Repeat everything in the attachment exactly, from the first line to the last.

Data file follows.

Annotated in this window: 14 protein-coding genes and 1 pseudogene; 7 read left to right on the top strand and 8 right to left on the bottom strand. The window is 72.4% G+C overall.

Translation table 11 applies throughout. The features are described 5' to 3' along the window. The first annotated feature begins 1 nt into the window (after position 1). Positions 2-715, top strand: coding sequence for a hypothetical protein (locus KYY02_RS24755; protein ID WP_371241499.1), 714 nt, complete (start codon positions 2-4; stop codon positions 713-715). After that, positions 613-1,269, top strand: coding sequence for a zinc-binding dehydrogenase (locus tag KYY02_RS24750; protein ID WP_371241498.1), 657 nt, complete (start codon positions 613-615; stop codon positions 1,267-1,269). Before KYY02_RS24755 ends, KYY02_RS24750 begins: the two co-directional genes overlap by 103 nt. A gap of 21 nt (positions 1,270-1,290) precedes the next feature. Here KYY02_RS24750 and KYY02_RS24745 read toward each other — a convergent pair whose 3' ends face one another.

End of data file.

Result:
Annotated in this window: 14 protein-coding genes and 1 pseudogene; 7 read left to right on the top strand and 8 right to left on the bottom strand. The window is 72.4% G+C overall.

Translation table 11 applies throughout. The features are described 5' to 3' along the window. The first annotated feature begins 1 nt into the window (after position 1). Positions 2-715, top strand: coding sequence for a hypothetical protein (locus KYY02_RS24755; protein ID WP_371241499.1), 714 nt, complete (start codon positions 2-4; stop codon positions 713-715). After that, positions 613-1,269, top strand: coding sequence for a zinc-binding dehydrogenase (locus tag KYY02_RS24750; protein ID WP_371241498.1), 657 nt, complete (start codon positions 613-615; stop codon positions 1,267-1,269). Before KYY02_RS24755 ends, KYY02_RS24750 begins: the two co-directional genes overlap by 103 nt. A gap of 21 nt (positions 1,270-1,290) precedes the next feature. Here KYY02_RS24750 and KYY02_RS24745 read toward each other — a convergent pair whose 3' ends face one another.